not wanting to appear to himself to threaten anything.
He locked his hands behind his head and ignored the girl
and lay in the dark not even smoking.

But at three that morning
there was a terrible howl
from the pack of wild dogs that ran in the mountains—
not wolves but dogs that had reverted
when their owners couldn’t feed them any longer.
The old man had warned them this might happen
but the girl crept into the bed of the gangster
and he put his arm around her and held her
so that she would not slip off the edge
and they listened to the howling
and then the sound nearer to the house
of running dogs, of terrifying exertion
and then something gushing
in the gardens below the windows.
And they heard the soft separation
together with grunts and snorts and yelps
of flesh as it is fanged and lifted from a body.
Jesus, the girl said
and the gangster felt her breath on his collar bone
and smelled the jell in her hair, the sweetness of it
and felt the gathered dice of her shoulders
and her shivering and her cold hand on his stomach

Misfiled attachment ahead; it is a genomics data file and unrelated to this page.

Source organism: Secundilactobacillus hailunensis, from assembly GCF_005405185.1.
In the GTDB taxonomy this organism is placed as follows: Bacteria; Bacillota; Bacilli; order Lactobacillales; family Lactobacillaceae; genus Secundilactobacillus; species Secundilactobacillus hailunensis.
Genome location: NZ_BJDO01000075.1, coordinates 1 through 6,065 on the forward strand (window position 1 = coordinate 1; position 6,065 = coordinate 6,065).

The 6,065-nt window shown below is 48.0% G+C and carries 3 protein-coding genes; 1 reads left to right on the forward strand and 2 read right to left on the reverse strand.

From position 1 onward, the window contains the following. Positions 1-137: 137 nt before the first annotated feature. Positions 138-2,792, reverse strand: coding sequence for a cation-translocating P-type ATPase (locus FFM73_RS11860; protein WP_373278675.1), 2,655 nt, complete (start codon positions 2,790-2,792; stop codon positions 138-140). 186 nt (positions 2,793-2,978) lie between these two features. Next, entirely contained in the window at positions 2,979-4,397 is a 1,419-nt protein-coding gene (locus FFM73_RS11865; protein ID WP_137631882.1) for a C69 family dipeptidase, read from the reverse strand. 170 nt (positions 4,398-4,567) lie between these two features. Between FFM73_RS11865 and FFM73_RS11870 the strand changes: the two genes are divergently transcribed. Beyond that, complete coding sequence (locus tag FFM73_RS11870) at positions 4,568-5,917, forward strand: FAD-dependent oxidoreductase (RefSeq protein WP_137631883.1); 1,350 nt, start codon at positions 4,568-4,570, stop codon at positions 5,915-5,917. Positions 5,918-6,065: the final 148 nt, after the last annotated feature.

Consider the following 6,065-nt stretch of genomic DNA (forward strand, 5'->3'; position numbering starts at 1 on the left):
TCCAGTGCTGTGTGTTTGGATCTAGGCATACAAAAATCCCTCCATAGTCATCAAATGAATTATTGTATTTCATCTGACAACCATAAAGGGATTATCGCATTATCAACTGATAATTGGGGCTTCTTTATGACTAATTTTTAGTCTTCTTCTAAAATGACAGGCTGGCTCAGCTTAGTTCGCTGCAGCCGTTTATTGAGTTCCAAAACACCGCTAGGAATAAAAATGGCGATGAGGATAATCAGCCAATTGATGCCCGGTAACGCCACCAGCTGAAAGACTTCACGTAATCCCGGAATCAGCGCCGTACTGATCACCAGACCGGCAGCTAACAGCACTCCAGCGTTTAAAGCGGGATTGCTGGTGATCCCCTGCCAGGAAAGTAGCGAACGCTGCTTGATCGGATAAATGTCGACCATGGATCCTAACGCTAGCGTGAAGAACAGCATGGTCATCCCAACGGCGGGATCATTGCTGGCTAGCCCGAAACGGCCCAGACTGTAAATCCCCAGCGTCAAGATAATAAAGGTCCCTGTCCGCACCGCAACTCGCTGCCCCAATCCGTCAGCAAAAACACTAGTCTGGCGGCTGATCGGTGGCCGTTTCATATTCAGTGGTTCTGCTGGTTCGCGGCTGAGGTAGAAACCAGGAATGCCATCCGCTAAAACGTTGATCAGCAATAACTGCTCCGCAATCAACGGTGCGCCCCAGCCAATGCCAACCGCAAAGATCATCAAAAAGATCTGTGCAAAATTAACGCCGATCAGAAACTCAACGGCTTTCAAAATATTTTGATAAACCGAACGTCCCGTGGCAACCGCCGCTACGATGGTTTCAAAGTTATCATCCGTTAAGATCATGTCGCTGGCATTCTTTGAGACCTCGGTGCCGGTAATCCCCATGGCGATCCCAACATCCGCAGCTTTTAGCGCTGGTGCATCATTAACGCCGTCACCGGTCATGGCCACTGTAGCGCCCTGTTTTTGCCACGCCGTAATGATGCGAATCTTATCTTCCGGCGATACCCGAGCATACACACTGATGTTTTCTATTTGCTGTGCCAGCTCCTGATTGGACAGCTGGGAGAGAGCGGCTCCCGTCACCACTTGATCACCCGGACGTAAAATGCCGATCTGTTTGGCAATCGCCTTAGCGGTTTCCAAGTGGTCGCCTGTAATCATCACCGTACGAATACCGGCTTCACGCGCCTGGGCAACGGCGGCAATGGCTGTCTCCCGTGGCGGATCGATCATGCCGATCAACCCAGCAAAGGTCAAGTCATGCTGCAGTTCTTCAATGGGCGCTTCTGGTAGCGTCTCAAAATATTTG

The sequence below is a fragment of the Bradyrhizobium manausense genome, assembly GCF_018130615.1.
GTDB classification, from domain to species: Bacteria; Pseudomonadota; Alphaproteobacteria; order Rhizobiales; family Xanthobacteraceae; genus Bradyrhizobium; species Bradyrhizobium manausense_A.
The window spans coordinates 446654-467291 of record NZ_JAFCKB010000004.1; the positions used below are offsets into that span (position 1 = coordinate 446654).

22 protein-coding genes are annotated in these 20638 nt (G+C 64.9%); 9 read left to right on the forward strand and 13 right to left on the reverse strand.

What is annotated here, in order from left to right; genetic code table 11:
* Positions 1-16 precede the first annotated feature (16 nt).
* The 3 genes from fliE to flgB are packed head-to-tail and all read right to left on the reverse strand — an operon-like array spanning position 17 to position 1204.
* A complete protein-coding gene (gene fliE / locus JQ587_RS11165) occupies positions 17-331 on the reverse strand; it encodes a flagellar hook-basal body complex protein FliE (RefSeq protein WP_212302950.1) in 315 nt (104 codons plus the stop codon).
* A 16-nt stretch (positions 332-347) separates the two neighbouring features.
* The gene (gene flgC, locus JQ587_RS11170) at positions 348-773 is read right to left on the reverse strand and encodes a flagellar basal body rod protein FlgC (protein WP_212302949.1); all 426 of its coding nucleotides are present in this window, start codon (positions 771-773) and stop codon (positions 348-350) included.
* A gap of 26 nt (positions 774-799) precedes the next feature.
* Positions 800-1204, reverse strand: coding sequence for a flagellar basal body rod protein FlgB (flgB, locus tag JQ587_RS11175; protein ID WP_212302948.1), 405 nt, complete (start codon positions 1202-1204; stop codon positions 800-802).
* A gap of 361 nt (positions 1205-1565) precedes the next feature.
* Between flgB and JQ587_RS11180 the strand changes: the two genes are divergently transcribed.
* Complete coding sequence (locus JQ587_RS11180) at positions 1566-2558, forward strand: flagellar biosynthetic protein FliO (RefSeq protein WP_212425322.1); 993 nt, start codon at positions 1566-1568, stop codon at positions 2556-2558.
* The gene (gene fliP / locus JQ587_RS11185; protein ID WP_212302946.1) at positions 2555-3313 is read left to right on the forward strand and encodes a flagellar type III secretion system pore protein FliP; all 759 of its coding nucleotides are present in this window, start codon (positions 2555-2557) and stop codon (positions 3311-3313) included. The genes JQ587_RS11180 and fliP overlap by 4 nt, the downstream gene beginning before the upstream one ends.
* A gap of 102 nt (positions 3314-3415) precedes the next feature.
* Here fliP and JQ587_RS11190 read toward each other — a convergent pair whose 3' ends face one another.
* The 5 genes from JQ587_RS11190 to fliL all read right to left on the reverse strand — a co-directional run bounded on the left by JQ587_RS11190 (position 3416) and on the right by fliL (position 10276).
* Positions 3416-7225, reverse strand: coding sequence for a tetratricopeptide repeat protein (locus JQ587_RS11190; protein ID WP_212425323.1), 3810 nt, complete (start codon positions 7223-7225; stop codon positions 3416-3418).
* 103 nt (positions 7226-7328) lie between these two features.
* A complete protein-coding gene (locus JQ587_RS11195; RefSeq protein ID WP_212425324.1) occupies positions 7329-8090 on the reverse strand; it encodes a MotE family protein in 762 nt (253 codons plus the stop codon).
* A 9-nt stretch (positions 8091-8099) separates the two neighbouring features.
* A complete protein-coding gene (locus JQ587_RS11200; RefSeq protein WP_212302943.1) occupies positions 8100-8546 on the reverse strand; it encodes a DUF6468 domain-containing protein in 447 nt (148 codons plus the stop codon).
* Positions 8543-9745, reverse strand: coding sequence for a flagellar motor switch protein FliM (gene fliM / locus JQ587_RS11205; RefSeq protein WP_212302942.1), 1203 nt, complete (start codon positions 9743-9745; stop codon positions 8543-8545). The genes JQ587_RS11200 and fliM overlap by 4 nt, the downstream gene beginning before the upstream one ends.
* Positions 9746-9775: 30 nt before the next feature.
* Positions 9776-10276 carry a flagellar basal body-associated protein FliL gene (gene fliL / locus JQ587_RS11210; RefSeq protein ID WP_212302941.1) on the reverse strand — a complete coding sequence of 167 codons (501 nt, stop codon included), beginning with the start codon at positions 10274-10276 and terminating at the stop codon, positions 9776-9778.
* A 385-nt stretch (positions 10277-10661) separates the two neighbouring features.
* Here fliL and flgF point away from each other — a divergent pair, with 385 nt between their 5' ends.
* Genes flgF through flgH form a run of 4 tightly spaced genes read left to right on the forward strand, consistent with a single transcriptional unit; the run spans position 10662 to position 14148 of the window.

underneath the waistband.

In the morning they joined the old man
on the sun terrace outside the dining room.
Halfway down the hill a handyman pushing a wheelbarrow
was just disappearing around a bend in the path.
I hope you weren’t frightened the old man said they took a deer
and he turned surprisingly young blue eyes on the best gangster’s girl.
Later that morning she saw on the hills in the sun
all around Lake Loon
patches of color where the trees were turning
and she went for a walk alone and in the woods she saw
in the orange and yellowing leaves of deciduous trees
the coming winter
imagining in these high mountains
snow falling like some astronomical disaster